There's nothing like the sound of good fiddling and if you're planning on learning how to fiddle or improve on your fiddle playing, then it's a good bet that you're looking to master the fiddle.
One of the biggest questions most beginners looking for an instructor have is the question of fiddle vs violin. It is not uncommon for those who are unfamiliar with owning the instrument to ask if it is two separate instruments. However, you will soon learn that anyone can eventually play both or either with the same instrument and it is only a question of style. The main difference is that you will often need a different teacher, as the techniques used for one do not always transfer to the other. A fiddle player who is equally adept at classical violin is not impossible to find, but it is rare and one most likely would have studied under a separate teacher for each style to achieve such an endevour. Examples of the purely fiddle style would include bluegrass and Texas swing.
Most often, if a student is interested in Texas swing or bluegrass, a student will learn violin first and then find another specialist in the fiddle to continue studies in those areas. However, it is not unheard of especially in the southern states and Appalachia for a student to study under a fiddle teacher only with no classical influence. In this case, don’t expect that the student will know anything about classical violin even though it is the same instrument; he or she will not. The commonality of course is that both will know the notes and the feel of the strings, but that’s where it ends. The sound, technique, feel and action of the bow will be completely different. Also, classical traditionally relies more on notes and sight reading, where fiddle is more about using your ear and improvising.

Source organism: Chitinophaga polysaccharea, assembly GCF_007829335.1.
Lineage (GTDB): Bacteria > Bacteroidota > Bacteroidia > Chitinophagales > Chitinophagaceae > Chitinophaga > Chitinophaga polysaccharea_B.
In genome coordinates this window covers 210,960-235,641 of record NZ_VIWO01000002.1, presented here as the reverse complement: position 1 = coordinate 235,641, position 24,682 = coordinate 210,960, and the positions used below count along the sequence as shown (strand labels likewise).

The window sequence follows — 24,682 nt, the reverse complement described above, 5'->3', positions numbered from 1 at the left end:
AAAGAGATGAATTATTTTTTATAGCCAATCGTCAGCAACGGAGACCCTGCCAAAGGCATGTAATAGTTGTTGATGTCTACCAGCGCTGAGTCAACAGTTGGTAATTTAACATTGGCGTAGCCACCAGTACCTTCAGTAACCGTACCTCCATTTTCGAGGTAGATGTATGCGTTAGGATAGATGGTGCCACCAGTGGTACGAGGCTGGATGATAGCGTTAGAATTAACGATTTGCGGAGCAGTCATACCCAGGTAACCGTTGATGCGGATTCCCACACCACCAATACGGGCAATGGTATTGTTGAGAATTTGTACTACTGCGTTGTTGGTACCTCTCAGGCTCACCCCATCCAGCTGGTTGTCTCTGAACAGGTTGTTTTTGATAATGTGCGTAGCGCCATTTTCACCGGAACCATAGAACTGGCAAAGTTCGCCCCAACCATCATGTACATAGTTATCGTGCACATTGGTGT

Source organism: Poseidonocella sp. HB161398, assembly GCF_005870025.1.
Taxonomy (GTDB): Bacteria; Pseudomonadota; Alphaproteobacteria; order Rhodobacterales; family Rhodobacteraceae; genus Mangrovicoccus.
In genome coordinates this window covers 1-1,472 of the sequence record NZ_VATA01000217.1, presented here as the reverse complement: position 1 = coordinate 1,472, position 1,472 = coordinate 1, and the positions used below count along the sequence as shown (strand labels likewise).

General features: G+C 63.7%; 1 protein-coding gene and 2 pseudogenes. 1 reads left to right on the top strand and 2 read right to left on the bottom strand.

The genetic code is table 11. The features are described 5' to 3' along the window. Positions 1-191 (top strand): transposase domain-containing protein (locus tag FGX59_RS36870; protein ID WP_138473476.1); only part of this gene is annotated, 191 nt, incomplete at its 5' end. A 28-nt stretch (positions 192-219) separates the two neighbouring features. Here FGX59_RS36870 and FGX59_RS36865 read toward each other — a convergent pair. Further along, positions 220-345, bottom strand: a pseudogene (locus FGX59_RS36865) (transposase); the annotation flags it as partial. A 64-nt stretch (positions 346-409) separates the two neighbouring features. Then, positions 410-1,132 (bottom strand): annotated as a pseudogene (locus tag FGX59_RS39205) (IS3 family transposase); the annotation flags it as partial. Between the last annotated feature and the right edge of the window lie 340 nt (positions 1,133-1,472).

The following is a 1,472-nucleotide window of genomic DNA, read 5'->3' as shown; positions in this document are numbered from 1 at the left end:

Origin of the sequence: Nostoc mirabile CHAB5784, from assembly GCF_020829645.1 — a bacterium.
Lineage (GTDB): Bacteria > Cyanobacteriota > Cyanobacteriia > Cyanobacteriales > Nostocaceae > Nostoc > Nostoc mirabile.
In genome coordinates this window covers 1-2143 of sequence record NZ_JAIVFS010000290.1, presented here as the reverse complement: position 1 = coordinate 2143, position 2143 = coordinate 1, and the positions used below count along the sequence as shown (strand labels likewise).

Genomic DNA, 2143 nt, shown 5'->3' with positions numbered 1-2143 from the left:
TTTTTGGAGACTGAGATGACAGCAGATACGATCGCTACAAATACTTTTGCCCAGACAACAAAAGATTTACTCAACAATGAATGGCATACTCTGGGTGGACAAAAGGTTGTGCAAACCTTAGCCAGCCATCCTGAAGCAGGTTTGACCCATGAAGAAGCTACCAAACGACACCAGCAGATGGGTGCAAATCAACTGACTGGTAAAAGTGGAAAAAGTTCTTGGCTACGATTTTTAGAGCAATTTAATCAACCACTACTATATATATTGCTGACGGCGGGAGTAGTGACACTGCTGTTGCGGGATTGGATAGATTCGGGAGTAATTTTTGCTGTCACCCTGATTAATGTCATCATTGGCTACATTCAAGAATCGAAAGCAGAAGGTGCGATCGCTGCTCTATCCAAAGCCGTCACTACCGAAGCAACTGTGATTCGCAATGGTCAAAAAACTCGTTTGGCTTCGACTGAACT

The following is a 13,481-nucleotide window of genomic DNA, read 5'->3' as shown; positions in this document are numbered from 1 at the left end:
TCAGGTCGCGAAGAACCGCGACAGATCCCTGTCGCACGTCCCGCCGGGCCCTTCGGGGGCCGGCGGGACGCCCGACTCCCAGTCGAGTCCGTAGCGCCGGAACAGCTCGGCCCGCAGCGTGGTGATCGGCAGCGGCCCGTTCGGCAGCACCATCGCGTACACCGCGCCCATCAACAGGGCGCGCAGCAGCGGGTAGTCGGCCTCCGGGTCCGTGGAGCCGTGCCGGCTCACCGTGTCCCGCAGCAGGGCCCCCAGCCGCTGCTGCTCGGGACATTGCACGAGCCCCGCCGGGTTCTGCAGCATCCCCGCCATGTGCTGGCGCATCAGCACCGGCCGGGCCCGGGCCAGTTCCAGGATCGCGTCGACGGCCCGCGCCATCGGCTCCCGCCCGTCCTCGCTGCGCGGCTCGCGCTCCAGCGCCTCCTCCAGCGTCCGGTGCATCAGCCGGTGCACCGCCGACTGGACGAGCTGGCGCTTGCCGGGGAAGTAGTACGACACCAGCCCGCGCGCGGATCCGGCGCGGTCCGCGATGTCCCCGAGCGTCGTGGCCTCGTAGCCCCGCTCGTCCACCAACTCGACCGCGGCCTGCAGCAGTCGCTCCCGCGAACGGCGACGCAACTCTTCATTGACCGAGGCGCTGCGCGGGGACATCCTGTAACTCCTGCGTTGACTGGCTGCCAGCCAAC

To hear and understand the difference in styles, it is recommended that the student listen to traditional Texas swing players like Bob Wills and traditional bluegrass players as well as the more modern players like Charlie Daniels. The history of the fiddle, as well as the technique involved can then be more appreciated and understood fully. Finding a teacher who stresses this importance is usually a step in the right direction.
Well, in order to master the fiddle, you've got to study under the tutelage of a master of the instrument. That's the only way unless you're a genius who can just pick up the fiddle and play it like you were born. So given the number of fiddling masters about the world, it is a good be that you'll need to study in order to master the fiddle. First of all you need the tools and the time to search for a reputable teacher: one who knows all the ins and outs of fiddling. There won't be time for fooling around (or fiddling about if you will excuse the pun) in this respect because a good foundation in the art of playing the fiddle means valuable time you can't afford to lose.There are a number of fiddle players and schools available and it's up to you to search out which one really gets your attention. You'll be looking for the type of instructor who has experience, patience and a well rounded look at what it takes to go from the various skill levels to being someone who can master the fiddle. The instructor has got to know the instrument itself as fiddles are fickle devices that call for just the right construction. A real fiddler can tell the difference from a mass produced thing from a well crafted instrument that can last for decades on end and if you're going to master the fiddle, you'll need to get the best.
Along with a great teacher comes your own sense of determination and self worth as a musician. It's a matter of perseverance that any instructor is going to look to you for if you want to master the fiddle. You can't back away because things are going too tough, the fiddle is an instrument that is a part of many music genres and if you're going to master the fiddle, it starts with you and finding all of the help you can get.
Photo Credit:Joseph Brent